That’s not what he says. He doesn’t say anything about what it means
and he doesn’t reassure us by talking about eventualities.
He just lays it out there: there will be times when your current reality is that
it’s not going to be OK. He says really clearly: it will be more tolerable for the land of Sodom and Gomorrah on the day of judgment than for that town.
Pain and suffering and tragedy and what I am telling you to do is

Where is the good news in that?

I’m not playing when I say this is hard.
I have staked my life on the conviction that God is Love
and that the way for me to grow and live into my true nature as a physical expression of that Love
is to be found in the life, death, and resurrection of Jesus Christ, who is the Incarnate Word of God--who is Love

and this commandment to walk away is --
I’m not feeling the love
I can’t reconcile that.

I don’t know.
Maybe there’s good news in just being honest
In speaking this plain unvarnished hard hard truth that there is
and suffering
and tragedy
that you and I cannot do anything about
maybe there’s good news in just having that said, straight out
and acknowledged
sometimes it’s not going to be OK and there’s not anything we can do about it.

There’s a prayer that was written by Archbishop Oscar Romero.
Romero was assassinated in El Salvador in 1980, while he was at the altar saying Eucharist.

in one part of this prayer he says
We cannot do everything,
and there is a sense of liberation in realizing that.
This enables us to do something,
and to do it very well.

We cannot do everything.
In order to do something
we have to leave that which we cannot do
There’s no way to get to the next town where there is work to do,
to proclaim and cure and cleanse and raise and cast out the demon
without walking away from the undone thing

And Jesus knows this and he’s not lying to us about it
There’s no bait and switch here
Jesus knows that when you and I go forth in mission, passionate and vulnerable,
living into our baptismal covenant to seek and serve Christ in all persons, loving our neighbors as ourselves, and respecting the dignity of every human being
that we will encounter tragedies and injustices and atrocities that you and I can do nothing about.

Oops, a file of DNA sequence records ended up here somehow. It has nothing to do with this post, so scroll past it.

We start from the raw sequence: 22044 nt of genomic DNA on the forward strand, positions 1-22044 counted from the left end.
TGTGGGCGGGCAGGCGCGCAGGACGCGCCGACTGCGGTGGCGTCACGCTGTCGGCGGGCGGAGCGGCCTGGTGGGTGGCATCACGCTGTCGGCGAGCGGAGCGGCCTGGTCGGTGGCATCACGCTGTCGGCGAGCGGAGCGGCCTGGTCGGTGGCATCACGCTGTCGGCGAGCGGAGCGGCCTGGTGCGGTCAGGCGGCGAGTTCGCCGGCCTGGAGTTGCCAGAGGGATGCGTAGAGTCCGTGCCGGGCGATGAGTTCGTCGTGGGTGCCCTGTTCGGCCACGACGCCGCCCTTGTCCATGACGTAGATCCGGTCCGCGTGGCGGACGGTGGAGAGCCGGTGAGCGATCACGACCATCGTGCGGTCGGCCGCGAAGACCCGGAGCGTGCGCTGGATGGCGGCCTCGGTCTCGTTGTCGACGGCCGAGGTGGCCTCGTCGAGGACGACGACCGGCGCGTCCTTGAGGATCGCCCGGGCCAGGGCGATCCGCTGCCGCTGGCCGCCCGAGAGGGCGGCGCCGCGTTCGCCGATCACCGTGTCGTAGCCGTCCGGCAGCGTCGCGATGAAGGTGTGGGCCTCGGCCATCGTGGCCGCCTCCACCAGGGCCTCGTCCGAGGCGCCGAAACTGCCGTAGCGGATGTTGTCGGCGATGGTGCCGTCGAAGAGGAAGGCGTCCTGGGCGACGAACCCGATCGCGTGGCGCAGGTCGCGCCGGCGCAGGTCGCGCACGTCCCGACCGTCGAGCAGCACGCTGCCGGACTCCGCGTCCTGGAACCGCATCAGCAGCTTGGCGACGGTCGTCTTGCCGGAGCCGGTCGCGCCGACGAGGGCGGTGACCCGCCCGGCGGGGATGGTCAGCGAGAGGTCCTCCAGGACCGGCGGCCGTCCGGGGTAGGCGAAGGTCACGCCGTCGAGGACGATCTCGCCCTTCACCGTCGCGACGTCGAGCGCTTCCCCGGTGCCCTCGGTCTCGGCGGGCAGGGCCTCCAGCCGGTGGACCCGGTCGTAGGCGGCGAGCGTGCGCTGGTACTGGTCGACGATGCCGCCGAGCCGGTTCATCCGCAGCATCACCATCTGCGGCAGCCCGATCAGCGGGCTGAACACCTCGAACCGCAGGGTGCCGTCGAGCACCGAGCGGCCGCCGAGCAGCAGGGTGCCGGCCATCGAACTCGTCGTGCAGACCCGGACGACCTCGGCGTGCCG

And Jesus knows how hard that is
that there’s no way for it not to be
there’s no way around the hardness of it
not if we’re doing ministry: not if we have chosen to become vulnerable, and passionate
Jesus knows this; that’s why he tells us.
So that we know we’re not alone.
We are not alone. And that is
good news. Doesn’t feel good. But it is good.

because the work of proclaiming and curing and cleansing and raising
and casting out the demon
still needs doing.
There is good work to do, and there is no time to waste. And we are not alone.

Romero’s prayer goes on:
We may never see the end results,
but that is the difference between the master builder and the worker.
We are workers, not master builders;
ministers, not messiahs.
We are prophets of a future not our own.

Workers. Ministers. Prophets.
You. Yes, you. And I. Look around you. That person right there is a worker, and a minister. And a prophet. So are you.
As a worker, you get to choose whether or not you will do the work.
As a minister, you get to choose whether or not you will minister to the person God has placed in front of you.
As a prophet, you get to choose whether or not you will speak truth to power.

And if that sounds scary to you, well, yes, that sounds about right. Jesus promises us that at times it will be scary, and hard, and painful beyond belief.
And that we will not ever, ever
be alone.

Workers. Ministers. Prophets.


yours in the struggle,